I have laughed at myself over food more often than anything else since moving here: since when did seeing a Sour Patch Kids advertisement on Facebook ever make me feel sentimental? I hate those candies! Or why do I, who always mocked jello “salad” back home, now find myself lying in bed fantasizing over a helping of this quivering delicacy? Yes, food is a big deal. It is more than just a source of fuel and nutritional content; it contains layers upon layers of depth in terms of relationships and memories. A bit of ice cream may not be great for my teeth, but I’ve discovered it does great things for my psyche, so I’ve embraced the indulgence (and the little dairy shop down the road from my house isn’t complaining, either.) There is something about a summer’s day that can only be said with a spoonful of whipped cream and fruit; it’s not always about the food itself, but about remembering and having a sense of home.
(A tip for all you folks who host international students: give them the chance to eat and celebrate some familiar food, no matter how weird/unhealthy you think it is–they may need it physically and they certainly need it emotionally.)
9. Being mute teaches me to pray; being vulnerable teaches me to pray without ceasing. Moving to a foreign country is almost like taking a vow of silence; so often the only other being who will understand me is God. Couple that with the few things I do know how to say, and I find myself asking for his help for simple things all the time. The wondrous part of it all has been seeing his kindness and faithfulness to me, how he truly has met all my needs, even before I had a chance to ask. Before I can even finish praying for a sober taxi driver for my solo ride home at night, an upstanding fellow pulls up, understands my broken Burmese, and gives me a fair price for a safe ride home. Before I can finish an agonized prayer about, “are we living in the right place?” something in the group conversation going on about me answers my questioning prayer perfectly. I have been convicted in realizing many times how immature I am about prayer, and the truth of the words, “you do not have because you do not ask.” Truly, there is not a step I’ve taken here where God hasn’t been my shield, and I’m slowly, stumblingly learning to talk to him more and more; I’ll never stop needing his help, and I ought never stop asking.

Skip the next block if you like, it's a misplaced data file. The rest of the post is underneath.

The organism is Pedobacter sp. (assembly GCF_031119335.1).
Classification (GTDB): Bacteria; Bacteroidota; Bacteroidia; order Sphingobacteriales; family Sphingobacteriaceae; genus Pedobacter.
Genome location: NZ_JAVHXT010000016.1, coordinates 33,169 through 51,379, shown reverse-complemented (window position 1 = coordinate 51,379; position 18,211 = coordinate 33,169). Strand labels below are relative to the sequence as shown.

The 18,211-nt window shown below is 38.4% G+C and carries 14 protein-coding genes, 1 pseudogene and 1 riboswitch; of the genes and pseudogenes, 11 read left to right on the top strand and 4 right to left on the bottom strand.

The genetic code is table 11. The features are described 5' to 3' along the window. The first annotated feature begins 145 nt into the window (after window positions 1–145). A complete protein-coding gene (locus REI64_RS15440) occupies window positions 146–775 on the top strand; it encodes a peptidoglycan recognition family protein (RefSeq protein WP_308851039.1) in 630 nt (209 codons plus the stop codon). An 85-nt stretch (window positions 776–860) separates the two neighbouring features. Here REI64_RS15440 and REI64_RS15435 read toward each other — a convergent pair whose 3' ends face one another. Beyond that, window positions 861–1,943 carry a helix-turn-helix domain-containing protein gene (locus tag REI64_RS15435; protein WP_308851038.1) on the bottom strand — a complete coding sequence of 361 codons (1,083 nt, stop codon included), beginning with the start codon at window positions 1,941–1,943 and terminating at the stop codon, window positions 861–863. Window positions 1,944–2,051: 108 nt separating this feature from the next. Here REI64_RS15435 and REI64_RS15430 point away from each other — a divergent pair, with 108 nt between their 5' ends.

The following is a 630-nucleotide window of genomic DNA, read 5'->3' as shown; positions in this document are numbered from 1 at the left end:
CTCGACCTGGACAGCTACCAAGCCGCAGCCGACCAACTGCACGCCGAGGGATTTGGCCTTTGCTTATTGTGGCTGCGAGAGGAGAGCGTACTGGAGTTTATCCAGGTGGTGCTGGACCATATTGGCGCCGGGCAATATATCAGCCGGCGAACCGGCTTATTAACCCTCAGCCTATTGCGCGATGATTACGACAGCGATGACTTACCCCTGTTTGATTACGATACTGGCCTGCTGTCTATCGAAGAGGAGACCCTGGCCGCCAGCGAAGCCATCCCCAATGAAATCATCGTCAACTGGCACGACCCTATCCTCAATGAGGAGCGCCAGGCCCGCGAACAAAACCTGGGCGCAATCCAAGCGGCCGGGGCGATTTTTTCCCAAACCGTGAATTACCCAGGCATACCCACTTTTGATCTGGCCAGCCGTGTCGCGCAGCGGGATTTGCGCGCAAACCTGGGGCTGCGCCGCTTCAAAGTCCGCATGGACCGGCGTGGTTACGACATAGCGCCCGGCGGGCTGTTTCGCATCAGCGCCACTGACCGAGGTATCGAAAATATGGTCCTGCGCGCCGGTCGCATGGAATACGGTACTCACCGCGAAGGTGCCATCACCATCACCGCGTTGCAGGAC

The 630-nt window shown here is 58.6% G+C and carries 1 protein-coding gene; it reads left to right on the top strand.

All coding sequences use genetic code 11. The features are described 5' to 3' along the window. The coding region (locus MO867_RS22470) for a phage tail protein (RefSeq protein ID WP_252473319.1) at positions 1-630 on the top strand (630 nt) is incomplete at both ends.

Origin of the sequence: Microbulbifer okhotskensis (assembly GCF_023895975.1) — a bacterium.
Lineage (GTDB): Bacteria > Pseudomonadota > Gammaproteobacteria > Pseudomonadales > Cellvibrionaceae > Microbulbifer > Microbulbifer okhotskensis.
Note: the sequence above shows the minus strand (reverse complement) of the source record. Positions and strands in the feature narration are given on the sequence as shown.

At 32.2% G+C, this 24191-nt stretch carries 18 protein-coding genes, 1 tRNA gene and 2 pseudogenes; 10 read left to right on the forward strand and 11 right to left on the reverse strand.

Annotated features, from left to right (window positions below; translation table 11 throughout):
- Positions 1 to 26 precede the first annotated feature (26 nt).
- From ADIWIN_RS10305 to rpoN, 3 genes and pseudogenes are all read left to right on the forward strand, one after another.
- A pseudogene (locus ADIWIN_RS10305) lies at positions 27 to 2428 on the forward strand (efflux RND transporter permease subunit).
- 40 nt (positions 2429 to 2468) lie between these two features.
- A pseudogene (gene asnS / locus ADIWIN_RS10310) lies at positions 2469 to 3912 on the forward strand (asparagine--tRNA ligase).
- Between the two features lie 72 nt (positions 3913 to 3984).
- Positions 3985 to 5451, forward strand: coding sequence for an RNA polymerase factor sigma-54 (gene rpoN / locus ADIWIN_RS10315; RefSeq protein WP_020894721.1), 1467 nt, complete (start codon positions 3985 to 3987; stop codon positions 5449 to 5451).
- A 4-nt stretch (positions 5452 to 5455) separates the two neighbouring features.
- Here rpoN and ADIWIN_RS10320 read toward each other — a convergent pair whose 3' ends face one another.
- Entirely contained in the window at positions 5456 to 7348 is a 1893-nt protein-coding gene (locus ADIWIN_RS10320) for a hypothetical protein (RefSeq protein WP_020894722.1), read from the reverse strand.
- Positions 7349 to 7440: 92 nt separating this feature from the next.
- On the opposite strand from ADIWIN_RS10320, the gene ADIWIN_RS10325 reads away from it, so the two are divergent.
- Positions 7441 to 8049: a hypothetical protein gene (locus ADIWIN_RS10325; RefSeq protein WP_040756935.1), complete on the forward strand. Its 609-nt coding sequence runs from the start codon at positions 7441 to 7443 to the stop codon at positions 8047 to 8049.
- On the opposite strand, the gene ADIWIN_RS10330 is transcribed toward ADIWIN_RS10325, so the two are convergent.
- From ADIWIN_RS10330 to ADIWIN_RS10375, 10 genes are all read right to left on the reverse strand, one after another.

Moving overseas has made me feel more physically weak/vulnerable than ever before. I’ve learned how desperately I need God, how faithfully he carries me through, and how kindly he prepares me for the challenges of each day and each change. Psalm 125 was an encouragement to me before we left: “those who look to him are unshakeable, like Mount Zion,” and I’ve seen God give me strength, even as I’ve felt more weak and incompetent than ever. I think one of the overarching lessons of the last six months is the truth of these words, “It is good for our hearts to be strengthened by grace” (Hebrews 13:9).
Satisfactory adherence to man-made rules, feeling competent, being in good health, having tangible results for a hard day’s work… these may have been a source of refuge, security, and personal identity in the past, but no more. I stand here by grace alone, and as I look ahead to the next six months of my life, my only hope is in that sweet, strengthening grace of my Lord, who has faithfully gone with and before me in every step of this sojourn.